Example of music notation in Verovio, a music notation engraving library designed for the Music Encoding Initiative

And then separated into layers like the kind we use for our OMR process:

Second example of music notation in Verovio, a music notation engraving library designed for the Music Encoding Initiative

Finally, Ichiro Fujinaga gave a detailed overview of how the SIMSSA OMR process works, showcasing the progress our summer students have made in the lab this year at McGill.

After the workshop, several workshop participants went out for lunch at a nearby restaurant.

Photo of attendees at the SIMSSA XV workshop lunch

L-R:Emily Hopkins (McGill), Sonia Wronkowska (National Library of Poland), André Avorio (Alexander Street Press),
Laurent Pugin (RISM-CH), Jane Gottlieb (The Juilliard School), Ichiro Fujinaga (McGill),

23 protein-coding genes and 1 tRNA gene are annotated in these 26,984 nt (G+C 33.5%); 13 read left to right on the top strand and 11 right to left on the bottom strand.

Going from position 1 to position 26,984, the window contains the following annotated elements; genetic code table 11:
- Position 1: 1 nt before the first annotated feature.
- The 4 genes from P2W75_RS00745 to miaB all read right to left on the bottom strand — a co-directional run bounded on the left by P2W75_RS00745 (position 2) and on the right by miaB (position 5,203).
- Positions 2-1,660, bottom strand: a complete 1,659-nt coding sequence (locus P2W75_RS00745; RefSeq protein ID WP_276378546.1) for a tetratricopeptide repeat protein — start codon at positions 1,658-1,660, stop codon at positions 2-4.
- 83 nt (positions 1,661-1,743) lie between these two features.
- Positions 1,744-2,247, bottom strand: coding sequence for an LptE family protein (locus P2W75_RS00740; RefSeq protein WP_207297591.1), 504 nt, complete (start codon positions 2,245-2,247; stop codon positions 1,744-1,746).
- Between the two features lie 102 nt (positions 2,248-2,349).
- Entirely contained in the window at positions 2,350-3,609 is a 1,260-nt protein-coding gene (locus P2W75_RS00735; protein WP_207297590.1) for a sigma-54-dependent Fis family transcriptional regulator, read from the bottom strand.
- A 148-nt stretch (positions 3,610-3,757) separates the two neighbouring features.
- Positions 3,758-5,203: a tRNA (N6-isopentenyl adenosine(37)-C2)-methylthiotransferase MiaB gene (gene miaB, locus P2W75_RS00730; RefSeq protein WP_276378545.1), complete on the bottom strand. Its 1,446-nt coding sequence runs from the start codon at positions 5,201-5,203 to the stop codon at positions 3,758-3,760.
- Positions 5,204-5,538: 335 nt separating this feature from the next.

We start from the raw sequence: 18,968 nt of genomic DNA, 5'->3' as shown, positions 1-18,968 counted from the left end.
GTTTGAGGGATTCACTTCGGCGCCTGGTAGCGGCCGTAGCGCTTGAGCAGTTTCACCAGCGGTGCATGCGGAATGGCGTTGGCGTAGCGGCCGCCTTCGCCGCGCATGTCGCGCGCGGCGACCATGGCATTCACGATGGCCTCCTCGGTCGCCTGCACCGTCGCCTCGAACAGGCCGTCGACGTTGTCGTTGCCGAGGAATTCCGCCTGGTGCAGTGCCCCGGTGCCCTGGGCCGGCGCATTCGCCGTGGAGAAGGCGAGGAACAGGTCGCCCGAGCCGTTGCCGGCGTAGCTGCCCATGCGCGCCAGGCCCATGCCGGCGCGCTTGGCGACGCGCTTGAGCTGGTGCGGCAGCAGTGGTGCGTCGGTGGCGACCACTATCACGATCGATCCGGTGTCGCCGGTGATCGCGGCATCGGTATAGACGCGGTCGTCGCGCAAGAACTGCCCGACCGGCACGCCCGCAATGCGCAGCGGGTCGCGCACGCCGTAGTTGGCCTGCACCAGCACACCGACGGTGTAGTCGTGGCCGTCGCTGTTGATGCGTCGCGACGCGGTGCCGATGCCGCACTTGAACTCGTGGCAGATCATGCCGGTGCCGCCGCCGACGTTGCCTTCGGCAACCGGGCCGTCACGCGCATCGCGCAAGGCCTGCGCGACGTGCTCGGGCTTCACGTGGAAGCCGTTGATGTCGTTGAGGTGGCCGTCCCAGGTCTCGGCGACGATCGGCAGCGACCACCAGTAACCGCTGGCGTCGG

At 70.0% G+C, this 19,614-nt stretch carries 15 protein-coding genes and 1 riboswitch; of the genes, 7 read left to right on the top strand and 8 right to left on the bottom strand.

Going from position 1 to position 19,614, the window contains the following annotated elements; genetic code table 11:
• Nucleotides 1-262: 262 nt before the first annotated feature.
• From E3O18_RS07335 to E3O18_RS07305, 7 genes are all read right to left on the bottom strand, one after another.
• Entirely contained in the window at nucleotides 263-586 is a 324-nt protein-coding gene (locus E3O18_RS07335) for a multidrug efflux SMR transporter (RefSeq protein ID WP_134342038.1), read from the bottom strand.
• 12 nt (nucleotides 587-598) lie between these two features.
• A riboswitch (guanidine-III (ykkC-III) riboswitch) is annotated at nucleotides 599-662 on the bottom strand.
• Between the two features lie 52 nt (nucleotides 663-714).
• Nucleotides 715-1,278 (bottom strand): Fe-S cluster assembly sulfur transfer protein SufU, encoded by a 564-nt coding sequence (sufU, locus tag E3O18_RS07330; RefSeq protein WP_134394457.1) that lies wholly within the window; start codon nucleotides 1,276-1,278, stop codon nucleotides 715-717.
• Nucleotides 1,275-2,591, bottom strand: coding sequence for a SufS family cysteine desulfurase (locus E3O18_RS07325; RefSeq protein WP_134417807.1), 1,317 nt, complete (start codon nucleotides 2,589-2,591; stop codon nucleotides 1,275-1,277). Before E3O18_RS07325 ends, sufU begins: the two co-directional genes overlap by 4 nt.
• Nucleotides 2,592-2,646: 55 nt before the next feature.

Barbara Dobbs Mackenzie (RILM),
Craig Sapp (Stanford University), Cory McKay (Marianapolis College),
Erin Conor (University of Washington, and Tim Crawford (Goldsmiths, University of London)).

It was a real pleasure to attend my first IAML and visit Leipzig. Thank you to everyone I met and also who attended the SIMSSA Workshop — be sure to let us know if you’re ever in Montreal!

I will leave you with a final picture of the smallest Montreal IAML delegate paying her respects to Leipzig’s most famous resident.

The Nikolaikirche in downtown Leipzig

Translate

English French German Italian Portuguese Russian Spanish